Aerial top view container cargo ship unloading in import export
ID 144595589 © Mr.siwabud Veerapaisarn |

The European Commission has said it does not regard the huge container spot rate increases between Asia and Europe as sufficient justification to investigate carriers for an infringement of the Block Exemption Regulation (BER) for consortia.

The European Shippers’ Council (ESC) and European freight forwarder association CLECAT had presented the EC with data relating to the increase in blank sailings, a decrease in reliability “and especially the outrageous price hikes that most customers had to accept in order to have goods loaded”.

They said the massive rate increases were putting many small companies “in a situation of losing money and businesses”.

The ESC said: “The commission responded to be fully aware of the present market situation, including recent price hikes, which, from their point of view, were mainly due to the wane and surge on the demand side as a consequence of the Covid-19 crisis.”

The competition commission maintained that there were only two circumstances where the EC had the right to start an examination: when a formal review of the BER is relaunched (in three years’ time); or “in the context of a legal complaint”.

However, it did acknowledge that the global situation at least warranted “a renewal of the discussions with the maritime competition authorities in other parts of the world” – the last meeting with the US FMC and China’s Ministry of Commerce having taken place in 2019.

Moreover, the commission told the ESC and CLECAT it would establish a dialogue between all the stakeholders with a view to “finding a common approach to the current market problems and setting up an action plan”.

As a result of their online meeting with the EC, the two organisations said they would now “consider whether there is a case for filing an official complaint to the EC”.

The EC decision will be extremely disappointing news for European shippers that have seen container rates from Asia more than quadruple in the past four months, and they will now have to rely on the intervention of Chinese regulators for any respite from skyrocketing freight rates.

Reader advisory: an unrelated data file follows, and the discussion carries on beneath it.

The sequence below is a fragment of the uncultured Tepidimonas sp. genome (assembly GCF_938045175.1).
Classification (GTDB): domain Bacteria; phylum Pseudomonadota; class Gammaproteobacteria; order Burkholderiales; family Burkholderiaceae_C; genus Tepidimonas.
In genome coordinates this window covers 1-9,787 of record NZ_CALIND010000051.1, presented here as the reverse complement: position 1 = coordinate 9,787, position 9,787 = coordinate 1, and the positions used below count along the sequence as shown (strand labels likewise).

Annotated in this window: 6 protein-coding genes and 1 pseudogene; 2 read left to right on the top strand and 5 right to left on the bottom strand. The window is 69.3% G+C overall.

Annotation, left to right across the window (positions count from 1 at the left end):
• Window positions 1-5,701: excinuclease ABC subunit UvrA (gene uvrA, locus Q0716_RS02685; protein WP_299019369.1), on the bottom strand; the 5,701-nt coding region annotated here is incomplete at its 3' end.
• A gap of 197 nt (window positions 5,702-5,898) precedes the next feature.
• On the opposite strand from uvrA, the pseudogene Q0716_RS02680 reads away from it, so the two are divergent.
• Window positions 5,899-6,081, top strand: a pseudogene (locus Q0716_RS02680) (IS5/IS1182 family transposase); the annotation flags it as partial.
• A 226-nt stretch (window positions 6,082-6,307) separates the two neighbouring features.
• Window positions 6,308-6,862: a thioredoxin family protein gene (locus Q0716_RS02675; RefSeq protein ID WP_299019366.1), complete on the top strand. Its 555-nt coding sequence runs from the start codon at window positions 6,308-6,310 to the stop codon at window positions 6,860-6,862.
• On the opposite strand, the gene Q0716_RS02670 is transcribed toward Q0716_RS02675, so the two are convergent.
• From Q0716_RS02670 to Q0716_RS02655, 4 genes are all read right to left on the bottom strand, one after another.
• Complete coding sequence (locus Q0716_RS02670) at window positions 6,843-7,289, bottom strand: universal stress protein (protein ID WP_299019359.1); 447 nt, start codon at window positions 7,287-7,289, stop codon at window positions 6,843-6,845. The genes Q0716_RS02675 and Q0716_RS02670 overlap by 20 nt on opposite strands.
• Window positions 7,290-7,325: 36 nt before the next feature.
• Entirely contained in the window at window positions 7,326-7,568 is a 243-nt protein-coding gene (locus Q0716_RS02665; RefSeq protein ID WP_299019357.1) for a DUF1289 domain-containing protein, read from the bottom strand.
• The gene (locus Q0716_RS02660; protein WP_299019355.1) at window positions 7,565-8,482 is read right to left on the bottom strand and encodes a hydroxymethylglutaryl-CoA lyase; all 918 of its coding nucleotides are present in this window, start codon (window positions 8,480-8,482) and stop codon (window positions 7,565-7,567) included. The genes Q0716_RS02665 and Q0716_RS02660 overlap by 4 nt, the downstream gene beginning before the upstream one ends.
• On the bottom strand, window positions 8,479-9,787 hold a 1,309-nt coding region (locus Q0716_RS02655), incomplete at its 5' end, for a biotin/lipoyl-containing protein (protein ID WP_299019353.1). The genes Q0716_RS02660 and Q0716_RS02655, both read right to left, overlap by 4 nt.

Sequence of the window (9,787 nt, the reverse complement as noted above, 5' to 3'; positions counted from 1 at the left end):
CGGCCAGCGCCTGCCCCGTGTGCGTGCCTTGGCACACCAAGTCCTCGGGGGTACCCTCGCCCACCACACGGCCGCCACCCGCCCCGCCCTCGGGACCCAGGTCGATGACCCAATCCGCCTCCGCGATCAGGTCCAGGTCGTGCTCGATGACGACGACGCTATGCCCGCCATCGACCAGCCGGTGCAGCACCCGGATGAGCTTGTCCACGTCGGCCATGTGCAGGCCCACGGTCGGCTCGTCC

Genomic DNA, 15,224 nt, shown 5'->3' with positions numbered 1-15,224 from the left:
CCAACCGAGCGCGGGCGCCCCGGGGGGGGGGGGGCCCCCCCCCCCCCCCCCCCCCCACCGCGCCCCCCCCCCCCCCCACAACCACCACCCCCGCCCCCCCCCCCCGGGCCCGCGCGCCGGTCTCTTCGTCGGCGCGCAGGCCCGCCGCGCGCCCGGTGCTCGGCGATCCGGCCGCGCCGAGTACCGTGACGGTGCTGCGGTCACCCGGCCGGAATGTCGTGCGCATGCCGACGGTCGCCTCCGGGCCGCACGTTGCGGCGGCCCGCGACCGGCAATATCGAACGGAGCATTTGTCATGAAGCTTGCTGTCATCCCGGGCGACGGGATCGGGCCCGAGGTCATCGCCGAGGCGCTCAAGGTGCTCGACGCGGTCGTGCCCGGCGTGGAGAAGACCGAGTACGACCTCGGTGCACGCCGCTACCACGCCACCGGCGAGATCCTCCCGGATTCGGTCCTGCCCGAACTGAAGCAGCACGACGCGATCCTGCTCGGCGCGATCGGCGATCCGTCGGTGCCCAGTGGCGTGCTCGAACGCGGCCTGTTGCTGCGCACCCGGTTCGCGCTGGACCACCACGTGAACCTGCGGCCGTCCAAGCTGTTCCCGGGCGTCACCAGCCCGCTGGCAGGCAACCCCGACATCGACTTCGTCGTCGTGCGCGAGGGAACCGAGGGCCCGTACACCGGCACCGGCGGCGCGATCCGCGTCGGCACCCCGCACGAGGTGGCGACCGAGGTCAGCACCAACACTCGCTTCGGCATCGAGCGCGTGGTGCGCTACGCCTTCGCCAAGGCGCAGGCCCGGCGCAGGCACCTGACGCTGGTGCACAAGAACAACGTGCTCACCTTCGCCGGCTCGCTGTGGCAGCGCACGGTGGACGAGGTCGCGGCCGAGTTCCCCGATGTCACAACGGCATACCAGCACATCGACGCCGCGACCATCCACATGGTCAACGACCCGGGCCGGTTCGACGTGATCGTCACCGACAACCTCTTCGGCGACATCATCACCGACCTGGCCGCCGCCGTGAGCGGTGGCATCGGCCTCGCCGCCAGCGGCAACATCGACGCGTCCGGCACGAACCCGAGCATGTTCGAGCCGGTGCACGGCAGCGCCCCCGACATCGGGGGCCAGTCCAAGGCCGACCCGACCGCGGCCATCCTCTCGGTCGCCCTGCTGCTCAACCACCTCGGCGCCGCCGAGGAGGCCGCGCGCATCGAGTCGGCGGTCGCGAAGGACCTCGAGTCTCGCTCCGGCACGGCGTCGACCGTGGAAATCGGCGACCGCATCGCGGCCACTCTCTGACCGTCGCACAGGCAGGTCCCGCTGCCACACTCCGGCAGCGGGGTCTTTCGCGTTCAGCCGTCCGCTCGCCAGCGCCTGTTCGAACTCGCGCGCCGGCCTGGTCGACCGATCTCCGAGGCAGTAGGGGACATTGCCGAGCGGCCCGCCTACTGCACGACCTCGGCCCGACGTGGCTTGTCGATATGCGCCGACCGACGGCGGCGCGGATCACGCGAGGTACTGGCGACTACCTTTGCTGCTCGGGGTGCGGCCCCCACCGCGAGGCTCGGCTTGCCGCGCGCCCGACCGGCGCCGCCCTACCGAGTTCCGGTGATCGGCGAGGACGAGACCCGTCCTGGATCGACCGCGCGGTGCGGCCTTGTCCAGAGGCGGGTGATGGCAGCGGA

The Chinese authorities last acted in September, when they requested carriers on the transpacific should reinstate their suspended sailings and put a lid on spot rate increases.

Since the intervention, spot rates from Asia to the US west coast have held at around $4,400 per 40ft, while rates from Asia to North Europe have exploded from about $2,000 per 40ft to $8,800 as of last week – with many shippers paying considerably more after the addition of premium equipment and space guarantee fees.

ESC and CLECAT have warned carriers that they should “not abuse” the privileges of the Consortia BER “as it seems to be the case today”.

The EC renewed the BER, which allows container shipping lines to coordinate their networks and utilise space on their vessels, last April for a further four years, saying that the conditions allowing the anti-trust exemption “largely remained unchanged”.

It claimed the consortia agreement was justified, because “consortia generally bring rationalisation and economies of scale” which “help to improve the productivity and quality of available liner shipping services” while benefiting the users.

“In that context, those efficiencies result in lower prices and better quality of service for consumers,” said the commission.

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  • Andy Newbold

    January 25, 2021 at 3:08 pm

    Unsurprising that legal challenge to bring capping to spot pricing when the market is constraint, but no consideration for carriers when there is overcapacity and prices are driven to loss making levels. Indeed, it is not legal to fix minimum market pricing yet there is ambition to cap maximum market pricing?

    Fair trading?